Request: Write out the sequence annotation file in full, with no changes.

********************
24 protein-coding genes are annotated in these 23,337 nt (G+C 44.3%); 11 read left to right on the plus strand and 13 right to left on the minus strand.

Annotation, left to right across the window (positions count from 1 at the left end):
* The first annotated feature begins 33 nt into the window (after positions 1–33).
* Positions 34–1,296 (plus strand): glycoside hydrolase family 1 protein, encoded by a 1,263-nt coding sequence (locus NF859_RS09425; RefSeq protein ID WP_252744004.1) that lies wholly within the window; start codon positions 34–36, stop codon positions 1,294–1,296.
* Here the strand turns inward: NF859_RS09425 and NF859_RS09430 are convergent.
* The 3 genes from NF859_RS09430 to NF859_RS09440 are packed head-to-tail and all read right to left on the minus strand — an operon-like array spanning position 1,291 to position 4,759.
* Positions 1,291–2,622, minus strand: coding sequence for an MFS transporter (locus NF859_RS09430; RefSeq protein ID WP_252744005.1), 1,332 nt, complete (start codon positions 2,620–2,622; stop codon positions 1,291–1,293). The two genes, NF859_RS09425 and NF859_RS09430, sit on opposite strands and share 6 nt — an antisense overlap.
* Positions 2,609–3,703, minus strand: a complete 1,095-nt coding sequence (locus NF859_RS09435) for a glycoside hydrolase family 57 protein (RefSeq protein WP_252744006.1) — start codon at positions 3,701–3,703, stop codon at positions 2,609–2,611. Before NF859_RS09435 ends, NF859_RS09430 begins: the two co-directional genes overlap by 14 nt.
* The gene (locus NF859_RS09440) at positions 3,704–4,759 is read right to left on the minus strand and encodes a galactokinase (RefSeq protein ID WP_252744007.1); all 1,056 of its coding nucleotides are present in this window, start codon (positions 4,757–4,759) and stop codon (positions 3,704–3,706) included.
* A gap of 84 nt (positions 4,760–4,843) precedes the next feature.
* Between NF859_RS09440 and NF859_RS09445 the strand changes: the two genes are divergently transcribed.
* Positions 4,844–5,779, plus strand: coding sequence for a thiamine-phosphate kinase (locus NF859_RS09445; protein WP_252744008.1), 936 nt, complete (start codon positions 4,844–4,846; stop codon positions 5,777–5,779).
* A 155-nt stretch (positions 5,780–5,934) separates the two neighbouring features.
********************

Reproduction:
24 protein-coding genes are annotated in these 23,337 nt (G+C 44.3%); 11 read left to right on the plus strand and 13 right to left on the minus strand.

Annotation, left to right across the window (positions count from 1 at the left end):
* The first annotated feature begins 33 nt into the window (after positions 1–33).
* Positions 34–1,296 (plus strand): glycoside hydrolase family 1 protein, encoded by a 1,263-nt coding sequence (locus NF859_RS09425; RefSeq protein ID WP_252744004.1) that lies wholly within the window; start codon positions 34–36, stop codon positions 1,294–1,296.
* Here the strand turns inward: NF859_RS09425 and NF859_RS09430 are convergent.
* The 3 genes from NF859_RS09430 to NF859_RS09440 are packed head-to-tail and all read right to left on the minus strand — an operon-like array spanning position 1,291 to position 4,759.
* Positions 1,291–2,622, minus strand: coding sequence for an MFS transporter (locus NF859_RS09430; RefSeq protein ID WP_252744005.1), 1,332 nt, complete (start codon positions 2,620–2,622; stop codon positions 1,291–1,293). The two genes, NF859_RS09425 and NF859_RS09430, sit on opposite strands and share 6 nt — an antisense overlap.
* Positions 2,609–3,703, minus strand: a complete 1,095-nt coding sequence (locus NF859_RS09435) for a glycoside hydrolase family 57 protein (RefSeq protein WP_252744006.1) — start codon at positions 3,701–3,703, stop codon at positions 2,609–2,611. Before NF859_RS09435 ends, NF859_RS09430 begins: the two co-directional genes overlap by 14 nt.
* The gene (locus NF859_RS09440) at positions 3,704–4,759 is read right to left on the minus strand and encodes a galactokinase (RefSeq protein ID WP_252744007.1); all 1,056 of its coding nucleotides are present in this window, start codon (positions 4,757–4,759) and stop codon (positions 3,704–3,706) included.
* A gap of 84 nt (positions 4,760–4,843) precedes the next feature.
* Between NF859_RS09440 and NF859_RS09445 the strand changes: the two genes are divergently transcribed.
* Positions 4,844–5,779, plus strand: coding sequence for a thiamine-phosphate kinase (locus NF859_RS09445; protein WP_252744008.1), 936 nt, complete (start codon positions 4,844–4,846; stop codon positions 5,777–5,779).
* A 155-nt stretch (positions 5,780–5,934) separates the two neighbouring features.